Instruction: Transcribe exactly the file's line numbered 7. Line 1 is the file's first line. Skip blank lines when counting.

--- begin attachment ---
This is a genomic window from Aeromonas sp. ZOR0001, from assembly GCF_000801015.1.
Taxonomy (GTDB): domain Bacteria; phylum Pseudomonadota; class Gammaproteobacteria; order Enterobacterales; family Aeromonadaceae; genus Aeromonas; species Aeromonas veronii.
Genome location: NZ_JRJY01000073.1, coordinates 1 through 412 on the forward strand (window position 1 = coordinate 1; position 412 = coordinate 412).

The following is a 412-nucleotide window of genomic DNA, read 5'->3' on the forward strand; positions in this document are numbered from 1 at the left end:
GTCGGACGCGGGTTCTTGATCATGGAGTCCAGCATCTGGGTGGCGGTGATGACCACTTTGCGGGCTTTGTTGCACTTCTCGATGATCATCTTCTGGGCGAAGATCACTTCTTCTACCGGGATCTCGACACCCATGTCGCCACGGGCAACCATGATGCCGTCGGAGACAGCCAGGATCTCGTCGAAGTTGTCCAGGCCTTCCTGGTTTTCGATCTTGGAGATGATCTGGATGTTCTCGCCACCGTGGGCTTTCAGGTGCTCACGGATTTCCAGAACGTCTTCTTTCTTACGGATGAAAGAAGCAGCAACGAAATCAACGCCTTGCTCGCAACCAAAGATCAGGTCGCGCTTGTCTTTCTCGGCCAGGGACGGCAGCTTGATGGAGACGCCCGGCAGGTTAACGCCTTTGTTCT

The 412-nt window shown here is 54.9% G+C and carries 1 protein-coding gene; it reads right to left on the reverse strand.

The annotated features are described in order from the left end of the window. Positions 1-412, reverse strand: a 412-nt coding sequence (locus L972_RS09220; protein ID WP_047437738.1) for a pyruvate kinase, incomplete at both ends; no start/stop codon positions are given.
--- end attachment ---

The annotated features are described in order from the left end of the window. Positions 1-412, reverse strand: a 412-nt coding sequence (locus L972_RS09220; protein ID WP_047437738.1) for a pyruvate kinase, incomplete at both ends; no start/stop codon positions are given.